Latest stories from i100
Have you tried new the Independent Digital Edition apps?

ES Rentals

    Independent Dating
    and  

    By clicking 'Search' you
    are agreeing to our
    Terms of Use.

    As in 1942, Germany must show restraint over Greece

    As in 1942, Germany must show restraint over Greece

    Mussolini tried to warn his ally of the danger of bringing the country to its knees. So should we, says Patrick Cockburn
    Britain's widening poverty gap should be causing outrage at the start of the election campaign

    The short stroll that should be our walk of shame

    Courting the global elite has failed to benefit Britain, as the vast disparity in wealth on display in the capital shows
    Homeless Veterans appeal: The rise of the working poor: when having a job cannot prevent poverty

    Homeless Veterans appeal

    The rise of the working poor: when having a job cannot prevent poverty
    Prince Charles the saviour of the nation? A new book highlights concerns about how political he will be when he eventually becomes king

    Prince Charles the saviour of the nation?

    A new book highlights concerns about how political he will be when he eventually becomes king
    How books can defeat Isis: Patrick Cockburn was able to update his agenda-setting 'The Rise of Islamic State' while under attack in Baghdad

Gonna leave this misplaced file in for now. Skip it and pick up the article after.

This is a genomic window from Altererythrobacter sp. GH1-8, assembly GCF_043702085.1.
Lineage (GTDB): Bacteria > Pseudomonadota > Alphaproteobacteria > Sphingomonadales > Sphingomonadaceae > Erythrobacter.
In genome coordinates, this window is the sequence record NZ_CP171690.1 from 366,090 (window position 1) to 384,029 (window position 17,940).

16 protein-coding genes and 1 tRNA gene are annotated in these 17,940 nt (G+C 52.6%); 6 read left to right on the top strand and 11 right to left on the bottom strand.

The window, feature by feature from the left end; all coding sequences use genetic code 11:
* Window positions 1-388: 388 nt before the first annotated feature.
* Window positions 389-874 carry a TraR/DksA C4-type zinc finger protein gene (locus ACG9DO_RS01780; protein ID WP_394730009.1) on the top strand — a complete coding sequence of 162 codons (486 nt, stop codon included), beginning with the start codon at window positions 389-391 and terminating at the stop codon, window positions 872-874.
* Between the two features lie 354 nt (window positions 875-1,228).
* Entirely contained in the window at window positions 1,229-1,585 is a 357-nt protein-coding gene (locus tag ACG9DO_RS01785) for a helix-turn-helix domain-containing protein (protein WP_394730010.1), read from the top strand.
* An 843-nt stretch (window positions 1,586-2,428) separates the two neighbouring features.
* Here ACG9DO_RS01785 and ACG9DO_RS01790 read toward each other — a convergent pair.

How books can defeat Isis

    Patrick Cockburn was able to update his agenda-setting 'The Rise of Islamic State' while under attack in Baghdad
    Judith Hackitt: The myths of elf 'n' safety

    Judith Hackitt: The myths of elf 'n' safety

    She may be in charge of minimising our risks of injury, but the chair of the Health and Safety Executive still wants children to be able to hurt themselves
    The open loathing between Barack Obama and Benjamin Netanyahu just got worse

    The open loathing between Obama and Netanyahu just got worse

    The Israeli PM's relationship with the Obama has always been chilly, but going over the President's head on Iran will do him no favours, says Rupert Cornwell